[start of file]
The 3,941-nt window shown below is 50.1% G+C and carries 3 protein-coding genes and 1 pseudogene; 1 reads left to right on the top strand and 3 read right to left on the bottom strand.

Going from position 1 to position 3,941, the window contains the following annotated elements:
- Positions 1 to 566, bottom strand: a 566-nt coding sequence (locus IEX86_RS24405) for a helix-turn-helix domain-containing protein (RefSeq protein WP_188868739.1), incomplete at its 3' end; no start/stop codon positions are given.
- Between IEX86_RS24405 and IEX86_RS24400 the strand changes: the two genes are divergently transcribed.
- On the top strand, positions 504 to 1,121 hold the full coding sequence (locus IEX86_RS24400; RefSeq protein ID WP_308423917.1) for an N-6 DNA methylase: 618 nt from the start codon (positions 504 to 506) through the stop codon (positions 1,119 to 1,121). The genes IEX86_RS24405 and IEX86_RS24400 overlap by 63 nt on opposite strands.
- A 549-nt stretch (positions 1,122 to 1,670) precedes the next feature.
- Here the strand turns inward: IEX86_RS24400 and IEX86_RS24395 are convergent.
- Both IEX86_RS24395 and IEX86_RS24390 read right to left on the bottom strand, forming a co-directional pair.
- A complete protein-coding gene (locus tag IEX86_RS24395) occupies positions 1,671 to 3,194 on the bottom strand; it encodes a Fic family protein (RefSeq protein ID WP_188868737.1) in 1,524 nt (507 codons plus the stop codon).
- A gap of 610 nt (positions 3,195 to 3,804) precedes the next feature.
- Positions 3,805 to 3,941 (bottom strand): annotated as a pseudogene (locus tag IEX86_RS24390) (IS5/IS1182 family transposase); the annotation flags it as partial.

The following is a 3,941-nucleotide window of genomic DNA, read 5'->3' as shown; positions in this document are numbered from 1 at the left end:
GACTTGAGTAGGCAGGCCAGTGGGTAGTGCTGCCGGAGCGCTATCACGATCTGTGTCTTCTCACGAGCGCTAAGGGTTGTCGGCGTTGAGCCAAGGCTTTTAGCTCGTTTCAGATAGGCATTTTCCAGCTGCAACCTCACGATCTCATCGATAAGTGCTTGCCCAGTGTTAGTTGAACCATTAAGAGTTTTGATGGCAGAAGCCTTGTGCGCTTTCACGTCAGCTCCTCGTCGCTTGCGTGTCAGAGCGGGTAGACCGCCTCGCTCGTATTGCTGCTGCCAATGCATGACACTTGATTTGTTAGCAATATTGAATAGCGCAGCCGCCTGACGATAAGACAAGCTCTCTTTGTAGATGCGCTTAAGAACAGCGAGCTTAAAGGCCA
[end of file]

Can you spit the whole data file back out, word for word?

The 3,941-nt window shown below is 50.1% G+C and carries 3 protein-coding genes and 1 pseudogene; 1 reads left to right on the top strand and 3 read right to left on the bottom strand.

Going from position 1 to position 3,941, the window contains the following annotated elements:
- Positions 1 to 566, bottom strand: a 566-nt coding sequence (locus IEX86_RS24405) for a helix-turn-helix domain-containing protein (RefSeq protein WP_188868739.1), incomplete at its 3' end; no start/stop codon positions are given.
- Between IEX86_RS24405 and IEX86_RS24400 the strand changes: the two genes are divergently transcribed.
- On the top strand, positions 504 to 1,121 hold the full coding sequence (locus IEX86_RS24400; RefSeq protein ID WP_308423917.1) for an N-6 DNA methylase: 618 nt from the start codon (positions 504 to 506) through the stop codon (positions 1,119 to 1,121). The genes IEX86_RS24405 and IEX86_RS24400 overlap by 63 nt on opposite strands.
- A 549-nt stretch (positions 1,122 to 1,670) precedes the next feature.
- Here the strand turns inward: IEX86_RS24400 and IEX86_RS24395 are convergent.
- Both IEX86_RS24395 and IEX86_RS24390 read right to left on the bottom strand, forming a co-directional pair.
- A complete protein-coding gene (locus tag IEX86_RS24395) occupies positions 1,671 to 3,194 on the bottom strand; it encodes a Fic family protein (RefSeq protein ID WP_188868737.1) in 1,524 nt (507 codons plus the stop codon).
- A gap of 610 nt (positions 3,195 to 3,804) precedes the next feature.
- Positions 3,805 to 3,941 (bottom strand): annotated as a pseudogene (locus tag IEX86_RS24390) (IS5/IS1182 family transposase); the annotation flags it as partial.

The following is a 3,941-nucleotide window of genomic DNA, read 5'->3' as shown; positions in this document are numbered from 1 at the left end:
GACTTGAGTAGGCAGGCCAGTGGGTAGTGCTGCCGGAGCGCTATCACGATCTGTGTCTTCTCACGAGCGCTAAGGGTTGTCGGCGTTGAGCCAAGGCTTTTAGCTCGTTTCAGATAGGCATTTTCCAGCTGCAACCTCACGATCTCATCGATAAGTGCTTGCCCAGTGTTAGTTGAACCATTAAGAGTTTTGATGGCAGAAGCCTTGTGCGCTTTCACGTCAGCTCCTCGTCGCTTGCGTGTCAGAGCGGGTAGACCGCCTCGCTCGTATTGCTGCTGCCAATGCATGACACTTGATTTGTTAGCAATATTGAATAGCGCAGCCGCCTGACGATAAGACAAGCTCTCTTTGTAGATGCGCTTAAGAACAGCGAGCTTAAAGGCCA